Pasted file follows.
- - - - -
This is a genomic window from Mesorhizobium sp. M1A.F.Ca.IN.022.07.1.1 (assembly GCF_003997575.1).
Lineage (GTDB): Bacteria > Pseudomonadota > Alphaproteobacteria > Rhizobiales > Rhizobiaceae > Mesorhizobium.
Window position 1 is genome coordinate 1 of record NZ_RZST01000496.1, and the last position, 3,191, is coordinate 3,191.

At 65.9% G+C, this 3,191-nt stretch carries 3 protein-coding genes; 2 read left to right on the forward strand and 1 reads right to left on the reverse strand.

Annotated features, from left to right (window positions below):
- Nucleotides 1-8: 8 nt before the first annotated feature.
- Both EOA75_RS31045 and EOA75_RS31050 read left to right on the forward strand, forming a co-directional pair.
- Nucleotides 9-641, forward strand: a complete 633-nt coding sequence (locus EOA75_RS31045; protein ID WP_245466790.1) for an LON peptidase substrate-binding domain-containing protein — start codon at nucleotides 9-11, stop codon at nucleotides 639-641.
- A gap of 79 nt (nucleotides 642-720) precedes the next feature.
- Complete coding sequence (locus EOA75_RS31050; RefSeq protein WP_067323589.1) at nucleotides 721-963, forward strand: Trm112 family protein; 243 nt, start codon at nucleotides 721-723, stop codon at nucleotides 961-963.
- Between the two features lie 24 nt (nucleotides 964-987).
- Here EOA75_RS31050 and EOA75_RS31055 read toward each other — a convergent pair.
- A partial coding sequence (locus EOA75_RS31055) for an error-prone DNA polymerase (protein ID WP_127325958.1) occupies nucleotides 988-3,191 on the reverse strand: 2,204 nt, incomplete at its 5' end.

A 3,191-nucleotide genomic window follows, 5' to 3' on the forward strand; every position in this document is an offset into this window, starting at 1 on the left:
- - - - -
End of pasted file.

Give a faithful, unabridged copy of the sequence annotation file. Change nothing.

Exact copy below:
This is a genomic window from Mesorhizobium sp. M1A.F.Ca.IN.022.07.1.1 (assembly GCF_003997575.1).
Lineage (GTDB): Bacteria > Pseudomonadota > Alphaproteobacteria > Rhizobiales > Rhizobiaceae > Mesorhizobium.
Window position 1 is genome coordinate 1 of record NZ_RZST01000496.1, and the last position, 3,191, is coordinate 3,191.

At 65.9% G+C, this 3,191-nt stretch carries 3 protein-coding genes; 2 read left to right on the forward strand and 1 reads right to left on the reverse strand.

Annotated features, from left to right (window positions below):
- Nucleotides 1-8: 8 nt before the first annotated feature.
- Both EOA75_RS31045 and EOA75_RS31050 read left to right on the forward strand, forming a co-directional pair.
- Nucleotides 9-641, forward strand: a complete 633-nt coding sequence (locus EOA75_RS31045; protein ID WP_245466790.1) for an LON peptidase substrate-binding domain-containing protein — start codon at nucleotides 9-11, stop codon at nucleotides 639-641.
- A gap of 79 nt (nucleotides 642-720) precedes the next feature.
- Complete coding sequence (locus EOA75_RS31050; RefSeq protein WP_067323589.1) at nucleotides 721-963, forward strand: Trm112 family protein; 243 nt, start codon at nucleotides 721-723, stop codon at nucleotides 961-963.
- Between the two features lie 24 nt (nucleotides 964-987).
- Here EOA75_RS31050 and EOA75_RS31055 read toward each other — a convergent pair.
- A partial coding sequence (locus EOA75_RS31055) for an error-prone DNA polymerase (protein ID WP_127325958.1) occupies nucleotides 988-3,191 on the reverse strand: 2,204 nt, incomplete at its 5' end.

A 3,191-nucleotide genomic window follows, 5' to 3' on the forward strand; every position in this document is an offset into this window, starting at 1 on the left: